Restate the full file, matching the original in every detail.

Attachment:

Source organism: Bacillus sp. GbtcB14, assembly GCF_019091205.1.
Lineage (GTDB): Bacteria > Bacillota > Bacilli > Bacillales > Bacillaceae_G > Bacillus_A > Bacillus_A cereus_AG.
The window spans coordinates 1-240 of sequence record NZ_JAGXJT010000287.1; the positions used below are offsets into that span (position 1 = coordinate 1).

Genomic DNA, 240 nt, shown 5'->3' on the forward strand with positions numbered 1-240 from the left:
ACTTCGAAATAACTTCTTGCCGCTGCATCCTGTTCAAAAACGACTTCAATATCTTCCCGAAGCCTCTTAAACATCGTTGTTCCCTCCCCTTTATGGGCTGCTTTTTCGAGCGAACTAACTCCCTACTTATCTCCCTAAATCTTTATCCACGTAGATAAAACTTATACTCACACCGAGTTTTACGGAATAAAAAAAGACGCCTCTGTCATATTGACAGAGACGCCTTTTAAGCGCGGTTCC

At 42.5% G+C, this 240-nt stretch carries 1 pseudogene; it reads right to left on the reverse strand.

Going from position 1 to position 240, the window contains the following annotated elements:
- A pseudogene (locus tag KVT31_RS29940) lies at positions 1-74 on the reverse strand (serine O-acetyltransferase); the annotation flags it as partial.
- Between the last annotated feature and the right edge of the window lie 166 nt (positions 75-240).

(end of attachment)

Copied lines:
Source organism: Bacillus sp. GbtcB14, assembly GCF_019091205.1.
Lineage (GTDB): Bacteria > Bacillota > Bacilli > Bacillales > Bacillaceae_G > Bacillus_A > Bacillus_A cereus_AG.
The window spans coordinates 1-240 of sequence record NZ_JAGXJT010000287.1; the positions used below are offsets into that span (position 1 = coordinate 1).

Genomic DNA, 240 nt, shown 5'->3' on the forward strand with positions numbered 1-240 from the left:
ACTTCGAAATAACTTCTTGCCGCTGCATCCTGTTCAAAAACGACTTCAATATCTTCCCGAAGCCTCTTAAACATCGTTGTTCCCTCCCCTTTATGGGCTGCTTTTTCGAGCGAACTAACTCCCTACTTATCTCCCTAAATCTTTATCCACGTAGATAAAACTTATACTCACACCGAGTTTTACGGAATAAAAAAAGACGCCTCTGTCATATTGACAGAGACGCCTTTTAAGCGCGGTTCC

At 42.5% G+C, this 240-nt stretch carries 1 pseudogene; it reads right to left on the reverse strand.

Going from position 1 to position 240, the window contains the following annotated elements:
- A pseudogene (locus tag KVT31_RS29940) lies at positions 1-74 on the reverse strand (serine O-acetyltransferase); the annotation flags it as partial.
- Between the last annotated feature and the right edge of the window lie 166 nt (positions 75-240).